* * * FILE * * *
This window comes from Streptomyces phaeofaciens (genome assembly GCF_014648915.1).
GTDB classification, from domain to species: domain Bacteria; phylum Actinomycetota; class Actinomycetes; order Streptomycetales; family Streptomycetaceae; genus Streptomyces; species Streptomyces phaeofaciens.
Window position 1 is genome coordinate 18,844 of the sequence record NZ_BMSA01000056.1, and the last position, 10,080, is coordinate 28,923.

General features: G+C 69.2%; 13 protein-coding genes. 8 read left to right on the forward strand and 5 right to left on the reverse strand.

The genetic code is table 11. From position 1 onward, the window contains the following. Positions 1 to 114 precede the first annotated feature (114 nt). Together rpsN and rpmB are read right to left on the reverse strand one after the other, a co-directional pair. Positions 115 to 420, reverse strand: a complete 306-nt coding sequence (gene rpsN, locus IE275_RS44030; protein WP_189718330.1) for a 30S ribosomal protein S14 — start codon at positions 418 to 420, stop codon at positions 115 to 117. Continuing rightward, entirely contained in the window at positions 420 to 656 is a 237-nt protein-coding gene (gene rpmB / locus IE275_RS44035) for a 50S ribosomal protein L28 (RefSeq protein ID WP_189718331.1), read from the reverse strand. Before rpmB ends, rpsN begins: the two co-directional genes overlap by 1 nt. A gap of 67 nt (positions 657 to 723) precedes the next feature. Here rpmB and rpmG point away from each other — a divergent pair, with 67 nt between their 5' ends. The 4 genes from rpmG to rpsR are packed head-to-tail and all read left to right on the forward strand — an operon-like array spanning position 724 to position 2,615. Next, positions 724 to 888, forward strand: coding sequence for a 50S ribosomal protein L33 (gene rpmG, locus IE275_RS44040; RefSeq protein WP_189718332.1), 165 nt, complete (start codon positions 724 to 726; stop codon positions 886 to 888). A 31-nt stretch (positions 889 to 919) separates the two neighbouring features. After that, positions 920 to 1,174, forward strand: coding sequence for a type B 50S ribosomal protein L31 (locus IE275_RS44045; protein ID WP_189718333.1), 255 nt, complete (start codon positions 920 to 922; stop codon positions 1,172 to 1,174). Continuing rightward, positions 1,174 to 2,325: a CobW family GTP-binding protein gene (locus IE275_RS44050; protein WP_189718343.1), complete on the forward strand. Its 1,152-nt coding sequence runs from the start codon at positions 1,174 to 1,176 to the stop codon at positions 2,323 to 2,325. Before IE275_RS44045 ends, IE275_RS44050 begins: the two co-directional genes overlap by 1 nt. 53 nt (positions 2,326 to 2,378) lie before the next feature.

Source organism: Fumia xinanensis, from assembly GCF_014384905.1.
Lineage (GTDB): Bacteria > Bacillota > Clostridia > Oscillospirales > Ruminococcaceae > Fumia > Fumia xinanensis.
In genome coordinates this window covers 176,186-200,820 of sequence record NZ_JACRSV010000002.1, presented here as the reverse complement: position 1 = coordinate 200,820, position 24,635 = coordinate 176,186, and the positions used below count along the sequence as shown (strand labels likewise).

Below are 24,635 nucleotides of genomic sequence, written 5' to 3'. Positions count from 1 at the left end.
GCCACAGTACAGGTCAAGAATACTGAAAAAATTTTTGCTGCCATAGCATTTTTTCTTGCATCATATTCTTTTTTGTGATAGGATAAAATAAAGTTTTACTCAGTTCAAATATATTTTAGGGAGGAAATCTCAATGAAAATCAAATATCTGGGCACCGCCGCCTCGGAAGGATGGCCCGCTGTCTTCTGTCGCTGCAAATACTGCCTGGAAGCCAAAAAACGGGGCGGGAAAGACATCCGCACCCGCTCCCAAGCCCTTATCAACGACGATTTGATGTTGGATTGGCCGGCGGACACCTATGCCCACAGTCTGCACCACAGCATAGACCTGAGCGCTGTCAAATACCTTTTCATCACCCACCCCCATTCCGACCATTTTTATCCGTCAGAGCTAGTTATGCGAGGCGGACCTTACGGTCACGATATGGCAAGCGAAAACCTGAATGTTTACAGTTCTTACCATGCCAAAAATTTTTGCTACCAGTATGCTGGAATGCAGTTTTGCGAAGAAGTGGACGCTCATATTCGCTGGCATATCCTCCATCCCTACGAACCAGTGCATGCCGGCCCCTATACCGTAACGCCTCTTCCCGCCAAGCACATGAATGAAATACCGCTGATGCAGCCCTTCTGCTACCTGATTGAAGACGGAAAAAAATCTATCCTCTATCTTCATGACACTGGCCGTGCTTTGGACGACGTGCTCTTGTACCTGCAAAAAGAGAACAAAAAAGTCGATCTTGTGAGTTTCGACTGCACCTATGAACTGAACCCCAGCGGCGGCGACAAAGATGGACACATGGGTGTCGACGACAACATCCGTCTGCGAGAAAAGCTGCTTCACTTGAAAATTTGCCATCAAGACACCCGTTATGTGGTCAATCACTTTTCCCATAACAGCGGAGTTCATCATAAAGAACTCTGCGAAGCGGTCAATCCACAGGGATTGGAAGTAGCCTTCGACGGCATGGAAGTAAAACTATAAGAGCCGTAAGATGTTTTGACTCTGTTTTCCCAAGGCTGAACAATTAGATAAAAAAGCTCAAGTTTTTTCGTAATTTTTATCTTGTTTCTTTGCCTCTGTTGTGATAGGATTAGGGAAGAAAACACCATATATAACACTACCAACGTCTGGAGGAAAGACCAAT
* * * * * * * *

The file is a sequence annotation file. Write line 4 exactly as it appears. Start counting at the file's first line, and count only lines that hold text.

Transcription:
General features: G+C 69.2%; 13 protein-coding genes. 8 read left to right on the forward strand and 5 right to left on the reverse strand.